4. As for the programmer board I was going to make this (http://www.obddiag.net/prog2455.html) and try to implement an onboard ICSP into my idea board to keep from having to remove the chip from the circuit and for future upgrades as I learn more. I just havent figured out if when I hook the programmer up to the built circuit if it will affect any of the other parts or if I should put jumpers on them to break them for when I attach my programmer?

    Thank you for all of your comments and help.
     
  6. Tahmid

    Active Member

    Jul 2, 2008
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  7. Phansu

    New Member

    Apr 4, 2010
    4
    0
    I would really recommend you start with the Arduino board.
    http://www.arduino.cc/. I would suggest just buying the Mega board. It is so simple to use and learn. It being an RISC processor, it's very easy to learn.
     
  8. eblc1388

    Senior Member

    Nov 28, 2008
    1,542
    102
    Then start with PIC, using a Pickit2 or its clone programmer(search eBay for it) and the free MPLAB developement support from Microchip.

    The Microchip C compiler student edition is also free but the optimization is disabled after one month. Your resultant code size will be somewhat larger but still a good one to use.

    Do not start with AVR first as AVR has more gotchas than PIC to a beginner so I think PIC is better in this respect. An inexperience user, especially beginner, can configure a certain AVR fuse option unknowingly and the AVR chip become locked up, requiring other programming method to revive the chip.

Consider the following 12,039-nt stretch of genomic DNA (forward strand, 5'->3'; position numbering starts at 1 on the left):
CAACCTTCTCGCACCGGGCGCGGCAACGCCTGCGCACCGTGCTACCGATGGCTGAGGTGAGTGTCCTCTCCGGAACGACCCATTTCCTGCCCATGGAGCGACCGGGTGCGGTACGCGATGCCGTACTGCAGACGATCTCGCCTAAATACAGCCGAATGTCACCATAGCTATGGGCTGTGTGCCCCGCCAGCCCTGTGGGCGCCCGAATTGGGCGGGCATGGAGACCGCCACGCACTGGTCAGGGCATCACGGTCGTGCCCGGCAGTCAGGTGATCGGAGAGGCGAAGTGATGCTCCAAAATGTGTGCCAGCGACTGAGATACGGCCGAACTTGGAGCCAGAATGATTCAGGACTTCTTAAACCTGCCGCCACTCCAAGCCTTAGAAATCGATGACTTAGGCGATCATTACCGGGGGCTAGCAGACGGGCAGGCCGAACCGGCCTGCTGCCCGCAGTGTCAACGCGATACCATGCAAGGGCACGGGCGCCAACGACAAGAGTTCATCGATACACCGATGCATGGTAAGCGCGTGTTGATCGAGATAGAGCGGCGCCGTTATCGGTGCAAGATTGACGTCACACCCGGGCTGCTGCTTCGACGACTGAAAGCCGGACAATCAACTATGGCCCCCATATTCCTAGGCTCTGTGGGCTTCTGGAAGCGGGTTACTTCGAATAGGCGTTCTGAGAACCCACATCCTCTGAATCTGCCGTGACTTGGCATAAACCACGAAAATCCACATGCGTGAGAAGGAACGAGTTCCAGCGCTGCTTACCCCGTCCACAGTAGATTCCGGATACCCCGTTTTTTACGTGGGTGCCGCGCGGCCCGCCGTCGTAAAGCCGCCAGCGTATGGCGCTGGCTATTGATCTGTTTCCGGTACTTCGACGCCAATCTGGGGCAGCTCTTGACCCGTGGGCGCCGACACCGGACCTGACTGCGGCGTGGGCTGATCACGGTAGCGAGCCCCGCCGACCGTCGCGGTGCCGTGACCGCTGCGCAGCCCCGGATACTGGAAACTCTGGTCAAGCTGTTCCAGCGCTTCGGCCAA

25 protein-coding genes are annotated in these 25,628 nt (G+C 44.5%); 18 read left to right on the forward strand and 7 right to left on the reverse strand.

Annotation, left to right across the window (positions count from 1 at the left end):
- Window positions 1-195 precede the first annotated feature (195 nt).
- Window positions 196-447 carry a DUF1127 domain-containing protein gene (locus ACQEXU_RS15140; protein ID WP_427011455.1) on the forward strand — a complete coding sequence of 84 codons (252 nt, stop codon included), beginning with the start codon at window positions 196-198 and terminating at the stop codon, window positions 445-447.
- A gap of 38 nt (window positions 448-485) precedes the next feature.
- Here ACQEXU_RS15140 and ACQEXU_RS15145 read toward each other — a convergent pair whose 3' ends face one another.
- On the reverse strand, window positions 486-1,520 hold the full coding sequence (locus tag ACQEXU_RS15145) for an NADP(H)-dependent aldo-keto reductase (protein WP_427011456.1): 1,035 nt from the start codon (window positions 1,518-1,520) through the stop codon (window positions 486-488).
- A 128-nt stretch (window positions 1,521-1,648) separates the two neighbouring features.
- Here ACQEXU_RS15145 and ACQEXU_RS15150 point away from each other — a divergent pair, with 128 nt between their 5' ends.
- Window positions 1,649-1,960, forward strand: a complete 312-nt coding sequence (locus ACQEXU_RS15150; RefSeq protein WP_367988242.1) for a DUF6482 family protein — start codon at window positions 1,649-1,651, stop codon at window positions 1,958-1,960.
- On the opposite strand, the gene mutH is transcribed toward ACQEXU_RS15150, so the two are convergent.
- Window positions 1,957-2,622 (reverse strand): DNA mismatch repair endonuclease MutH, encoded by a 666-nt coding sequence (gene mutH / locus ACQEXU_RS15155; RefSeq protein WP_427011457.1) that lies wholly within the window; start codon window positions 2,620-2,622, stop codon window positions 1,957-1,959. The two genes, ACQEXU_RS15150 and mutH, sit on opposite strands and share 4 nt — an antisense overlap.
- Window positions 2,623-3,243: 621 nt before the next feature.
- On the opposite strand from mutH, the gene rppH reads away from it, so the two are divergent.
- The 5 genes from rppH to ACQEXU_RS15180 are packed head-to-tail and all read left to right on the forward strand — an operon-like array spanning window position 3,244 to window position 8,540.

9. tryingtolearn

    Thread Starter New Member

    Apr 4, 2010
    17
    0
    Thanks for your help thus far. One more question tho and I will be off to experiment. For my temp sensor, I was going to use the DS18S20, but while scanning through the forums, someone referred another person to the DS1721. The accuracy seems a little better and it has a better temp resolution I think, my question is that the DS1721 has a high (Th) and low (Tl) setting that controls the relay itself (Tout), but if I want to use this circuit for heating instead of cooling as it seems on the data sheet could I used a low value for Th and a high value for Tl?

    I'm asking this because I am trying to get a parts list ordered and don't want to have to spend and extra $10-$15 to get one part shipped.

    Thanks.
     
  10. eblc1388

    Senior Member

    Nov 28, 2008
    1,542
    102
    No. The value of Th must be higher than Tl to be logical and it does not matter if the process is heating or cooling.

    If you want the Tout pin to change state, program the Th value accordingly. If you set it for say 25°C, then the pin will change state when 25°C is reached and this state will be held even if the temperature rises still higher. You can disable a relay for heating element when this happens.

    You can also control when the Tout pin will revert back to the inactive state should the temperature falls by setting the Tl value. Say you have set it for 23°C, the Tout pin will not revert back until temperature falls below 23°C. The relay controlling the heating element will then turn back on again.

    So at 24°C, the Tout pin may be active or may be not, depends on which way the temperature changes. This is called hysteresis and is there to prevent the relay operating frequently should the temperature changes slightly, say in case from 25.1°C back to 24.9°C.

    The important concept here is one can use a state change to control other things. Whether the Tout pin voltage changes from high to low or low to high is immaterial. One can always arrange other circuit element like relays or contacts such that this state change can be used to operate/stop something.

    Hope this help.
     
  11. rjenkins

    AAC Fanatic!

    Nov 6, 2005
    1,015
    69
    I'd second the PIC series plus Pickit 2